Thursday, July 16, 2009

Why I Use Delphi

Why I Use Delphi
by Nick Bradbury

Every now and then someone will ask why I develop my software using Delphi. After all, there are more "modern" languages for Windows like C#. And besides, Delphi is going to die eventually, right?

Funny thing is, 15 years ago when I was developing HomeSite I was getting razzed by some geeks for using a development tool that they said would soon disappear. And yet 15 years later I'm still going strong writing software in Delphi.

Here's why:

1. Speed.
Delphi isn't an interpreted language – it compiles to machine code, making it exceptionally fast. Delphi's string handling is particularly fast, which is important when developing a string-heavy application (such as HomeSite, TopStyle or FeedDemon).
2. No runtime.
Languages such as C# and VB.NET require the .NET runtime, which is a separate 20MB+ download for customers that don't already have it. I don't want to worry about whether potential customers have the .NET runtime installed, or have the correct version installed – I just want them to download my software and use it without any additional headaches. The latest version of FeedDemon is a mere 3.4MB download (yes, download size still matters), and no additional download is required.
3. Startup time.
Related to the above, well-designed Delphi applications start quickly because they don't have to wait for any runtime to load (assuming it's not already loaded). To me, this is a critical benefit. Applications that take a long time to load have a low perceived performance, regardless of how fast they are once they're loaded.
4. It's not created by Microsoft.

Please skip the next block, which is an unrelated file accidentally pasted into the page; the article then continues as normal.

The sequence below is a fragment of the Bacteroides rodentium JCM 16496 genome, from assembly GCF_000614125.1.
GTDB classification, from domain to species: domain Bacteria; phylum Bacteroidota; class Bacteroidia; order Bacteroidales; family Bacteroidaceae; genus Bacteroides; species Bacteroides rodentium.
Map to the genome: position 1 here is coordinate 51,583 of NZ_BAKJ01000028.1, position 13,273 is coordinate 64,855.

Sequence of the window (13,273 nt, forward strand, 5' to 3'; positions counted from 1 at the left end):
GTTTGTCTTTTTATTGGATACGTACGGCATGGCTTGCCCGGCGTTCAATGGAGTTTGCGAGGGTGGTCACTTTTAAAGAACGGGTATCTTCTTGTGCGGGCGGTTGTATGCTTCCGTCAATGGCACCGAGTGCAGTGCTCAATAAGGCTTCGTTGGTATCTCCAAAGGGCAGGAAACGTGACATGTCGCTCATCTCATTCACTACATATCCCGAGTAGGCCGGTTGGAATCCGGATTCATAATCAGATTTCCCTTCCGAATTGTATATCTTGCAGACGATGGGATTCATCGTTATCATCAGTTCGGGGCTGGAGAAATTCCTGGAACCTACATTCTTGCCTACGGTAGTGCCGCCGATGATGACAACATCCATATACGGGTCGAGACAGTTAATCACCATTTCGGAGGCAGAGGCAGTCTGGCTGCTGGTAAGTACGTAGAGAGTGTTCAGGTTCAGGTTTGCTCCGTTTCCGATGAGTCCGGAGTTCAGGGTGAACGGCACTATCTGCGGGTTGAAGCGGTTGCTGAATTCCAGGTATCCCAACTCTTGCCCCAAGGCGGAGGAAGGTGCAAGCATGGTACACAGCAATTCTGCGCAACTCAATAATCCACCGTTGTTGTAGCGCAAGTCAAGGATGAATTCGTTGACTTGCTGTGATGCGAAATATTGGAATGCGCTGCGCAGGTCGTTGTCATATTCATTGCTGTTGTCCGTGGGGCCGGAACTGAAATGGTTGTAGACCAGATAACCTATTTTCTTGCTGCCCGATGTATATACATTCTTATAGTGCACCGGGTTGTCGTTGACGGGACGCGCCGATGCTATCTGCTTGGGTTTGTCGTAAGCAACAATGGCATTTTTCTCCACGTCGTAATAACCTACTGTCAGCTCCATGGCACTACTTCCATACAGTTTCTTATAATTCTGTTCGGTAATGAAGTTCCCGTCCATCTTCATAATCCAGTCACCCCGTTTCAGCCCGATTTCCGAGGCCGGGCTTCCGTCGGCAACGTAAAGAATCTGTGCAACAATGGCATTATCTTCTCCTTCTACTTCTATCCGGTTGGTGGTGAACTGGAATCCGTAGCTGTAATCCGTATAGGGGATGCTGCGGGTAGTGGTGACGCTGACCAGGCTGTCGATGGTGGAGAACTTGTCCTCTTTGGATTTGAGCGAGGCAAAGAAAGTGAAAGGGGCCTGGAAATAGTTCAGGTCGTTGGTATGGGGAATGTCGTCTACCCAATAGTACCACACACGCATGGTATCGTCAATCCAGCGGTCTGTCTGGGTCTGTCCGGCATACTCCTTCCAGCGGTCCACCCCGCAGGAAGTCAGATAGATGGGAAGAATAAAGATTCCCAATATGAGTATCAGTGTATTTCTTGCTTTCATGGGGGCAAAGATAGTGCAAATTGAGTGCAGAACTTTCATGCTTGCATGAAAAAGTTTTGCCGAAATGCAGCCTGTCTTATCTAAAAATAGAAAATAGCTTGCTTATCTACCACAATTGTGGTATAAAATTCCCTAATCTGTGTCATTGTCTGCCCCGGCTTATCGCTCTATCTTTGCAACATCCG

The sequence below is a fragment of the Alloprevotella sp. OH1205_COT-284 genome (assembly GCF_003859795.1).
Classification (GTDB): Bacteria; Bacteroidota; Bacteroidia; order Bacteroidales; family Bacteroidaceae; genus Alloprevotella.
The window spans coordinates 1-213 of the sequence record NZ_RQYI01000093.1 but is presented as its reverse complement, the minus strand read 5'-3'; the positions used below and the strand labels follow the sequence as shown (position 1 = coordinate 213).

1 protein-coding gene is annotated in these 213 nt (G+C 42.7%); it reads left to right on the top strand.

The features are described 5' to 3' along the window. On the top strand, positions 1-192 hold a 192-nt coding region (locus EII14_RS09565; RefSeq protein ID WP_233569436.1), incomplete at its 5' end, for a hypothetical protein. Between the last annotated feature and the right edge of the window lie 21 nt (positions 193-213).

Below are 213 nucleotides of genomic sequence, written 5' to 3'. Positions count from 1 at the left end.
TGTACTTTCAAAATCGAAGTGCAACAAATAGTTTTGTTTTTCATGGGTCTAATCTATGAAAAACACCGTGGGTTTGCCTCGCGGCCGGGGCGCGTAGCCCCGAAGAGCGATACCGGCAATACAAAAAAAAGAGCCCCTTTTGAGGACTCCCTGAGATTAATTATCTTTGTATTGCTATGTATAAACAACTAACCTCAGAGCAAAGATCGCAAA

Don't take this as vague Microsoft bashing, because I like much of what Microsoft does (if I didn't, I wouldn't write software for Windows). However, past experience with Microsoft development tools has taught me that they're willing to sacrifice the needs of developers in order to push forward their agenda. I like the fact that Delphi is created by a group of dedicated programmers whose single goal is to make it the best development tool possible.

I realize that many Windows developers are put off by the fact that ownership of Delphi has changed hands so many times, but I see that as a testament to how strong the Delphi community is. By many accounts, the latest version of Delphi is the best yet, so if you're writing software for Windows and are lucky enough to be able to choose your development tool, you should give Delphi serious consideration.

BTW, I'm far from the only one to develop a popular application with Delphi – for example, Skype, Ad-Aware and Macromedia Captivate were also developed with Delphi, and there are plenty of other well-known Delphi applications.

Thanks to Nick Bradbury for his great article.

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